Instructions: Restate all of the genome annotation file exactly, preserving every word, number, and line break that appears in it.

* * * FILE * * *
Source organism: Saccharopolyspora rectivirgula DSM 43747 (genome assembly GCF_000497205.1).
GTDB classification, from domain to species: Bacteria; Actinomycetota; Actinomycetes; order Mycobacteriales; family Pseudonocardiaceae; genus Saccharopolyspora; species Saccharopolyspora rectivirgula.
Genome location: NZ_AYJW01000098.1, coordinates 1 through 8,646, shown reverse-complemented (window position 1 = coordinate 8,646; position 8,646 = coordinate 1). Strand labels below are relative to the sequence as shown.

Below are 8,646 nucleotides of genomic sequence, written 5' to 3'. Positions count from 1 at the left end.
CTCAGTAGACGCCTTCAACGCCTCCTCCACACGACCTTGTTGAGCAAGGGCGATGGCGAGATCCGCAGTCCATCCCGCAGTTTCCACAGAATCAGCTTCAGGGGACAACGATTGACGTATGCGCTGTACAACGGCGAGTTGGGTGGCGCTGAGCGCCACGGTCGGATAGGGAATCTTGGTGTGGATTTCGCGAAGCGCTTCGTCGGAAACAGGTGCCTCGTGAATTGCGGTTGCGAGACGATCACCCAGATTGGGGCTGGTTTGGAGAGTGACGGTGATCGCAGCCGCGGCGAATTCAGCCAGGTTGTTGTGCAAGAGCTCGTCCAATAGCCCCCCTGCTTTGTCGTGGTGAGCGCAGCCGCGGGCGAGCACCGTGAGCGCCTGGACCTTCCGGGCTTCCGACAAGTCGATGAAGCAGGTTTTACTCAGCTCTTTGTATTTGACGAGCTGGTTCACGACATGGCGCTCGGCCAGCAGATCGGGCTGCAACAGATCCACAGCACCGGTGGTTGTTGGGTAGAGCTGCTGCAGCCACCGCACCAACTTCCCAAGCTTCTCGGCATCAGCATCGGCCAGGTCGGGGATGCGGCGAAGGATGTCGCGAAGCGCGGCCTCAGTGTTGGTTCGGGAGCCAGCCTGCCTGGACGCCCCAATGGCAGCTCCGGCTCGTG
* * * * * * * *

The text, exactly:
Source organism: Saccharopolyspora rectivirgula DSM 43747 (genome assembly GCF_000497205.1).
GTDB classification, from domain to species: Bacteria; Actinomycetota; Actinomycetes; order Mycobacteriales; family Pseudonocardiaceae; genus Saccharopolyspora; species Saccharopolyspora rectivirgula.
Genome location: NZ_AYJW01000098.1, coordinates 1 through 8,646, shown reverse-complemented (window position 1 = coordinate 8,646; position 8,646 = coordinate 1). Strand labels below are relative to the sequence as shown.

Below are 8,646 nucleotides of genomic sequence, written 5' to 3'. Positions count from 1 at the left end.
CTCAGTAGACGCCTTCAACGCCTCCTCCACACGACCTTGTTGAGCAAGGGCGATGGCGAGATCCGCAGTCCATCCCGCAGTTTCCACAGAATCAGCTTCAGGGGACAACGATTGACGTATGCGCTGTACAACGGCGAGTTGGGTGGCGCTGAGCGCCACGGTCGGATAGGGAATCTTGGTGTGGATTTCGCGAAGCGCTTCGTCGGAAACAGGTGCCTCGTGAATTGCGGTTGCGAGACGATCACCCAGATTGGGGCTGGTTTGGAGAGTGACGGTGATCGCAGCCGCGGCGAATTCAGCCAGGTTGTTGTGCAAGAGCTCGTCCAATAGCCCCCCTGCTTTGTCGTGGTGAGCGCAGCCGCGGGCGAGCACCGTGAGCGCCTGGACCTTCCGGGCTTCCGACAAGTCGATGAAGCAGGTTTTACTCAGCTCTTTGTATTTGACGAGCTGGTTCACGACATGGCGCTCGGCCAGCAGATCGGGCTGCAACAGATCCACAGCACCGGTGGTTGTTGGGTAGAGCTGCTGCAGCCACCGCACCAACTTCCCAAGCTTCTCGGCATCAGCATCGGCCAGGTCGGGGATGCGGCGAAGGATGTCGCGAAGCGCGGCCTCAGTGTTGGTTCGGGAGCCAGCCTGCCTGGACGCCCCAATGGCAGCTCCGGCTCGTG